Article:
Two Indian-Americans made this year’s Forbes list of America’s Most Powerful CEOs 40 And Under, marking another milestone in the rise of Indians in businesses across the nation.
Each of the 20 chief executives who earned a Forbes spot currently heads one of the United States’ highest market valued publicly-traded companies (as of Feb. 13). Earning the 19th and 20th spots, Indian-American CEOs Hari Ravichadran and Ashish Pandey epitomize the role that Indian professionals are playing in America’s changing business community.
Well-educated, business-savvy, and driven by sharp ambition, these powerful CEOs may have a thing or two to teach their American colleagues.
Ravichadran and Pandey are in good company. Forbes’ number one spot again went to Google’s 40-year-old CEO, Larry Page, who is also 17th on Forbes’ list of “The World’s Most Powerful People”. Facebook’s 29-year-old Mark Zuckerberg took second. He’s the only person on the list who is not in his 30s. And for the second consecutive year, third place went to 38-year-old Yahoo! CEO Marissa Mayer.
So how did two young Indian-born immigrants win spots on a Forbes list dominated by U.S. natives? Let’s take a look.
- B.S. in Computer Engineering (Mississippi State University)
- M.B.A. (The Wharton School at University of Pennsylvania)
- Electrical Engineering Graduate Studies (Stanford University)
Hari Ravichadran is the 38-year-old co-founder and CEO of one of the world’s largest web hosting companies, Endurance International Group (EIG), which boasts a market cap of $2.1 billion and recently enjoyed a successful IPO on the NASDAQ under the symbol EIGI.
Ravichadran got his start in 1997 when he first co-founded EIG by another name, Bizland.com. Headquartered in Burlington, Massachusetts, the dot-com bubble company’s mission was to help small U.S. businesses get online without emptying their bank accounts. The company struggled when the bubble burst, but Ravichadran brought it back to life when the economy smoothed out. With 14 employees and a new name, Endurance International Group, Inc. was born.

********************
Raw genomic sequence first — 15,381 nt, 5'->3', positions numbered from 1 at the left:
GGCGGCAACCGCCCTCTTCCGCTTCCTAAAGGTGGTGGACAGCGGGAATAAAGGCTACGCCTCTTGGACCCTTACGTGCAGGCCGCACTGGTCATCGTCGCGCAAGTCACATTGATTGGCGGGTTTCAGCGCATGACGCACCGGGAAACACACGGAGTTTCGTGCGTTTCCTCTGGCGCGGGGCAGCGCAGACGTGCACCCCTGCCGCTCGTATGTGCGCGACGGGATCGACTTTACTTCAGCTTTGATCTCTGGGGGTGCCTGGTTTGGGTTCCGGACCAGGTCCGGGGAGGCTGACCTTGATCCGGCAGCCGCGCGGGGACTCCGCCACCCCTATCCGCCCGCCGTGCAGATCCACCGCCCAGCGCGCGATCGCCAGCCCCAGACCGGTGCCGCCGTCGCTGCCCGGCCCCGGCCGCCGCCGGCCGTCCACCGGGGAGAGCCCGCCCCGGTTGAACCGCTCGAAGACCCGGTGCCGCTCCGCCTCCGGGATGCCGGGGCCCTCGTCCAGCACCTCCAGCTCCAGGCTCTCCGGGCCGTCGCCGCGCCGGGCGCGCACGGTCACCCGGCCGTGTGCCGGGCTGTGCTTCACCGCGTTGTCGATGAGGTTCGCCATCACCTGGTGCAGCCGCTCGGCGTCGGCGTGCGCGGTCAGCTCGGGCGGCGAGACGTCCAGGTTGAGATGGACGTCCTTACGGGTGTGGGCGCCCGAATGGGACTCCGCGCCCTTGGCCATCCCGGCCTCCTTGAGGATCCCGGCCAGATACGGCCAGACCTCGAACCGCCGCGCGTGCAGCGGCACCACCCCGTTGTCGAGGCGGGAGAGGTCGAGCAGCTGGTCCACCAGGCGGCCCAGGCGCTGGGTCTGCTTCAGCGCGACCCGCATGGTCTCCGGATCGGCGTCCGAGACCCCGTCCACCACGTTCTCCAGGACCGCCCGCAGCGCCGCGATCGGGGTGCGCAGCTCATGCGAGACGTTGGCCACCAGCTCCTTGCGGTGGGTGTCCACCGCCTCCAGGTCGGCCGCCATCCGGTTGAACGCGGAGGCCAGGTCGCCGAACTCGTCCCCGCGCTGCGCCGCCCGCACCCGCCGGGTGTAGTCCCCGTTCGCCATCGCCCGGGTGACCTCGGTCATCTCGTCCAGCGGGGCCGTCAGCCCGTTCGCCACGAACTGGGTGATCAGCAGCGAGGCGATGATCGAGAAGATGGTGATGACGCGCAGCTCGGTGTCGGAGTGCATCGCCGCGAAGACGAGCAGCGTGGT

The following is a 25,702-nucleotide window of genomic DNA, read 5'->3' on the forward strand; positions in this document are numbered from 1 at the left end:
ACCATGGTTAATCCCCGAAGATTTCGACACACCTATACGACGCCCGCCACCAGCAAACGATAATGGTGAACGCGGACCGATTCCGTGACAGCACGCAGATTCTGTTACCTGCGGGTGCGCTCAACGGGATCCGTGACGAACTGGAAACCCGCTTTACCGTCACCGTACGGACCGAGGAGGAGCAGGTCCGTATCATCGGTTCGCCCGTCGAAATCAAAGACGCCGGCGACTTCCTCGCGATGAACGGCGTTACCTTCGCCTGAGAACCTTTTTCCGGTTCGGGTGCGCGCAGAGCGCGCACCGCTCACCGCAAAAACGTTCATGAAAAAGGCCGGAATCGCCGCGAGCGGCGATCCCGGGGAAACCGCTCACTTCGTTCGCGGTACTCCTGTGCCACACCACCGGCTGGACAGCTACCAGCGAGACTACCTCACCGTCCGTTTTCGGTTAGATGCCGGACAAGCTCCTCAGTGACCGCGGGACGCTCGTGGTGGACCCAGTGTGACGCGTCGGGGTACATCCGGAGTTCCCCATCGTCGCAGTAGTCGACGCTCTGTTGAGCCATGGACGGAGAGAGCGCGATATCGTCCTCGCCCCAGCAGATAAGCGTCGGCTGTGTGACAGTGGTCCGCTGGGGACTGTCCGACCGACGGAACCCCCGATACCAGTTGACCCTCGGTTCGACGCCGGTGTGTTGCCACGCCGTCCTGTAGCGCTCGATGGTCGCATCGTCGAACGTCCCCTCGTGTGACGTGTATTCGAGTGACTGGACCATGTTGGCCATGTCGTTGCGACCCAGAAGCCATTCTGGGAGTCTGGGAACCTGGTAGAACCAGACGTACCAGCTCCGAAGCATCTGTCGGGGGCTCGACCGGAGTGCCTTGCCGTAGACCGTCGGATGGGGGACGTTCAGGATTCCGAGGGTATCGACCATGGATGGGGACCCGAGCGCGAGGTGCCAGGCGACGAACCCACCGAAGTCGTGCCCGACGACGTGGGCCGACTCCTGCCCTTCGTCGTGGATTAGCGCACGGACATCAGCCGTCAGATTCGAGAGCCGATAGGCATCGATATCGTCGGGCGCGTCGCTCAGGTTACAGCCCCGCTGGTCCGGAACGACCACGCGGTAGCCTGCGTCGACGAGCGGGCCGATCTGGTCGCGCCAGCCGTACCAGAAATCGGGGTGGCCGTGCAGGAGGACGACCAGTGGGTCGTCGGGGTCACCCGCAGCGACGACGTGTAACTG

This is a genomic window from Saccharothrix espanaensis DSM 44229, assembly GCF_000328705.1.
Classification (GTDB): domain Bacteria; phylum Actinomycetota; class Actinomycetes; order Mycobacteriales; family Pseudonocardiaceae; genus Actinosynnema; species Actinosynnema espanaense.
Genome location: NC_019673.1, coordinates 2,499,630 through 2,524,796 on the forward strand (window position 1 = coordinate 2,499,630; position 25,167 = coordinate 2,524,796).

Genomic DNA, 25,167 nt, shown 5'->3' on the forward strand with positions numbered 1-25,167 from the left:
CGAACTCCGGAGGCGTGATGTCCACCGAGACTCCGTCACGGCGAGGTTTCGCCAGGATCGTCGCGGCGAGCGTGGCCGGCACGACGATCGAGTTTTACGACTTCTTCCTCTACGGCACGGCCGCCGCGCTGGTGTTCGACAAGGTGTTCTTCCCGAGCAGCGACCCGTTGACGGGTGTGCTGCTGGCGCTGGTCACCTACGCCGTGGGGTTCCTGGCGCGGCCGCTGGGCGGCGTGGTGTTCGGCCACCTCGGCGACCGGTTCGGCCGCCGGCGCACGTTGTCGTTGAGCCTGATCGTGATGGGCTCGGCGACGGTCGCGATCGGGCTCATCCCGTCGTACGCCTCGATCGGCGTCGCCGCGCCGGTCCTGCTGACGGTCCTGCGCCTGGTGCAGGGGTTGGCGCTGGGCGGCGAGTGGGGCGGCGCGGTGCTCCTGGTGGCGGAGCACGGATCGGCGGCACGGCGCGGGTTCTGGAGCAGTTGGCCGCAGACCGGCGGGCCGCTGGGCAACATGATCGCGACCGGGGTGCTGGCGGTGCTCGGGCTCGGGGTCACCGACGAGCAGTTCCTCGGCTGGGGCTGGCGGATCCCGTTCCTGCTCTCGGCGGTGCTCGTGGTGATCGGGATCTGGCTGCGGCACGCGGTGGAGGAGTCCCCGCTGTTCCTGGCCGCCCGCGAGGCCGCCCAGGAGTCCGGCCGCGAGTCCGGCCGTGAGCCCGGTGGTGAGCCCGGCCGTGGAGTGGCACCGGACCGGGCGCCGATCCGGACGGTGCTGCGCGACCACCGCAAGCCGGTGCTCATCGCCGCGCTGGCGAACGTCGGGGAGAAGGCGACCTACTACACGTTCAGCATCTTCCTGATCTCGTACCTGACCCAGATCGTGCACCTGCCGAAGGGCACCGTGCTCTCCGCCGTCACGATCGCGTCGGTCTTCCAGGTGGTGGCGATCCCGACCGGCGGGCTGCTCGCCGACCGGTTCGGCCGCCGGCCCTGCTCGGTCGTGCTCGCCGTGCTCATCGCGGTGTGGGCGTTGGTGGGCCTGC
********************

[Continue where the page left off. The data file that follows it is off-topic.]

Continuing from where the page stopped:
With lessons learned from his initial hardship, Ravichadran grew EIG by focusing on two things: acquiring smaller web hosting companies, and developing outstanding back-end developer tools. He succeeded. EIG grew exponentially, and recently filed for a $400 million IPO.
CEO Ravichadran went on to help EIG acquire more web companies, including Intuit Inc.’s web businesses and web hosting competitor HostGator.com LLC. Today, EIG has more than 2,500 employees and more than three million subscribers located throughout the world.
- B.S in Engineering (Shri Govindram Seksaria Institute of Technology and Science)
- M.B.A. (Indian Institute Of Management India)
Since December 2012, Ashish Pandey, also 38 years old, has been CEO of asset management firm Altisource Asset Management Corporation (AAMC), which is headquartered in the U.S. Virgin Islands. In partnership with Altisource Residential Corporation (RESI), AAMC manages a portfolio of real estate assets (non-performing mortgages) and helps RESI in its goal to acquire single-family rental homes. According to his BusinessWeek Executive Profile, “Mr. Pandey is responsible for the overall strategic direction of the Altisource Asset Management Corporation.”
Although AAMC has the lowest market cap on this year’s list at $1.8 billion, the company is no straggler. AAMC is valued at three times the amount of last year’s lowest market cap, reflecting the increasing successes of Indian-American CEOs.
What They Have In Common
Ravichadran and Pandey work in two very different industries and live two very different American lives, but coincidentally, their key business strategies are quite the same. Both of their companies have made billions through acquisitions, and as their educational backgrounds show, both CEOs are dreamers.
BloombergView’s Leonid Bershidsky said it best. “There is nothing specifically Indian about empathy, humility, patience and an ability to dream. Yet it is these qualities that appear to have created the ‘Indian club’ of overachievers in global business.”